But when a dog from a wagon train pursues him the coyote's gifts come to the front. Teasing the dog by keeping just a few feet ahead of him, the coyote plays a practical joke on his antagonist. The dog "begins to get aggravated, and it makes him madder and madder to see how gently the cayote glides along and never pants or sweats or ceases to smile." Finally the coyote "turns and smiles blandly upon him once more. . . . And forthwith there is a rushing sound, and the sudden splitting of a long crack through the atmosphere, and behold that dog is solitary and alone in the midst of a vast solitude!" Thoroughly beaten by the vagabond coyote, "for as much as a year after that, whenever there is a great hue and cry after a cayote, that dog will merely glance in that direction without emotion, and apparently observe to himself, 'I believe I do not wish any of the pie.'" In other words, the conventional expectations are turned upside down in the Far West, where external appearances are no indication of merit and skill.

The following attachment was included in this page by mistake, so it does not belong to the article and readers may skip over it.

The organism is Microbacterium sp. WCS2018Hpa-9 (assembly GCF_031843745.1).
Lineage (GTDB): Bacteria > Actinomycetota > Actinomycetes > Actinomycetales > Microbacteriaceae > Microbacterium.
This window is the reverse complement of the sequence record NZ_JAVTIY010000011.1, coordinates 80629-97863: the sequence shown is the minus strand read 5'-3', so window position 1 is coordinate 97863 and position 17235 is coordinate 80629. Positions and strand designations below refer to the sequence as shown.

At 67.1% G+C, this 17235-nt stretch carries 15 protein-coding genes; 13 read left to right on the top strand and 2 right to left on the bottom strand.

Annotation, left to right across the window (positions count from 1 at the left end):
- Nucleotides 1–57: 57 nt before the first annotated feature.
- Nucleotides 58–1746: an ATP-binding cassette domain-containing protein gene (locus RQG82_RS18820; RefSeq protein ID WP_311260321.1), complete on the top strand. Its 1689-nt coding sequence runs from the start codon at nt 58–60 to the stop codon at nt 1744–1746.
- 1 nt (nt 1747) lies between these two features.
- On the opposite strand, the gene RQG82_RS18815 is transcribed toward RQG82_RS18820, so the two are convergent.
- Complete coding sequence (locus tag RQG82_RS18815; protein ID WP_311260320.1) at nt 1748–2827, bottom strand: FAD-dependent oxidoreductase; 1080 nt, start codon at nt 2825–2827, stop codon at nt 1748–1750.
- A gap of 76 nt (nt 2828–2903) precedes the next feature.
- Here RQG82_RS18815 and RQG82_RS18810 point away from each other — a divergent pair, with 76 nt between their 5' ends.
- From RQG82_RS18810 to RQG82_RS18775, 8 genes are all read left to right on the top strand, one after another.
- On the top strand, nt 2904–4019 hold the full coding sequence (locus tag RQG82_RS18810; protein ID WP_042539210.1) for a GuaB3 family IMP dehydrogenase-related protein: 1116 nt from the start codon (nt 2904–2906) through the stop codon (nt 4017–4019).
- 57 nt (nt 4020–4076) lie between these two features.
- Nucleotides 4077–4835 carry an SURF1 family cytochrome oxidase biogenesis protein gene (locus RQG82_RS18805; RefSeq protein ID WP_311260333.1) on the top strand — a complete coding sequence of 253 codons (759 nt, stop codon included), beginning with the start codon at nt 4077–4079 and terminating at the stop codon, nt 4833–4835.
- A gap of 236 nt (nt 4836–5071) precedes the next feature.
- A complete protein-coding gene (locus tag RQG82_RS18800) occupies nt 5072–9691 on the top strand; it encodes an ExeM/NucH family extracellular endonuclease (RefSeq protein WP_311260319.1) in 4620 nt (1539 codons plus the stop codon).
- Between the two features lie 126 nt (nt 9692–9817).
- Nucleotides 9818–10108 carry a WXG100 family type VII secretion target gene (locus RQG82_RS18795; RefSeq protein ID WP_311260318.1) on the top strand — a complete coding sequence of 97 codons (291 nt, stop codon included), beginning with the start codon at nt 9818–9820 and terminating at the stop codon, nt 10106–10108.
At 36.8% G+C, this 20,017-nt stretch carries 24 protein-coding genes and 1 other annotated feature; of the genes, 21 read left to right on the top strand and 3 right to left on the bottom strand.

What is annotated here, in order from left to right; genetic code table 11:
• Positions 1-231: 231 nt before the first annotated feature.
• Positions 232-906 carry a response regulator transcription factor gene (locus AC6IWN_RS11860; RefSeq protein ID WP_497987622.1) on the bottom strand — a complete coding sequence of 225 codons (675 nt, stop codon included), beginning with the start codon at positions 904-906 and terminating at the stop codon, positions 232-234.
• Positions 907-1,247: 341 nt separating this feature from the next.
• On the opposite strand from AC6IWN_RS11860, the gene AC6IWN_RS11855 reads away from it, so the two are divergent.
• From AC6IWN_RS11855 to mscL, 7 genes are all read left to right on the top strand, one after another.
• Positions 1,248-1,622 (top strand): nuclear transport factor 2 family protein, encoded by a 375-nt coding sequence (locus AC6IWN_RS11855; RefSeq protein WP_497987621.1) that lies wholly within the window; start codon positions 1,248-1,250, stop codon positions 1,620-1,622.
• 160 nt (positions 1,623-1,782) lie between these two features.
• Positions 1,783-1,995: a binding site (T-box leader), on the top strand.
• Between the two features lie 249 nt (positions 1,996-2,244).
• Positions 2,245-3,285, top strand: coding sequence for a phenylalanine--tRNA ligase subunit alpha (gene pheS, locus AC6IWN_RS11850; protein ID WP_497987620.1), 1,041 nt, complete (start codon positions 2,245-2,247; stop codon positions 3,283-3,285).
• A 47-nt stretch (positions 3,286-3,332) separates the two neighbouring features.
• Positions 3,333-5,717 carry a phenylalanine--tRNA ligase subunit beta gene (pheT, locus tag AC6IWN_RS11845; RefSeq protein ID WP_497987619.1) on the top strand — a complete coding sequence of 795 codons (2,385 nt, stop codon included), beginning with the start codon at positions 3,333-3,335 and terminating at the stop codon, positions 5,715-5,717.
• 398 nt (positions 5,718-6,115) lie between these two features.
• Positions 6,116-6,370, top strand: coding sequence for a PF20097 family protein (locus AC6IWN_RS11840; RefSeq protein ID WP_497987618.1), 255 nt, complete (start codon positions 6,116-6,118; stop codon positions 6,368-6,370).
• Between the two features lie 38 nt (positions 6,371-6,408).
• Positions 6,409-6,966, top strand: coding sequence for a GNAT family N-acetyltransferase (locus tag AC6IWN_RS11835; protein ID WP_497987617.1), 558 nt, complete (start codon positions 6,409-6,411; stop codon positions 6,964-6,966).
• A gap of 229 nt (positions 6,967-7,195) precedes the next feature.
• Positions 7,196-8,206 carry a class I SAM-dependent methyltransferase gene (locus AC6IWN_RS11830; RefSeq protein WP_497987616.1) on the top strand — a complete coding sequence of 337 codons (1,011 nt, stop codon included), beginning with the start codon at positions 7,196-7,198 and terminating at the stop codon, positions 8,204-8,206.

In the same way, the innocent Twain in the story of the Mexican plug "yearns to have a horse to ride. I had never seen such wild, free, magnificent horsemanship outside of a circus as these picturesquely-clad Mexicans, Californians and Mexicanized Americans displayed in Carson streets every day. . . . I had quickly learned to tell a horse from a cow, and was full of anxiety to learn more."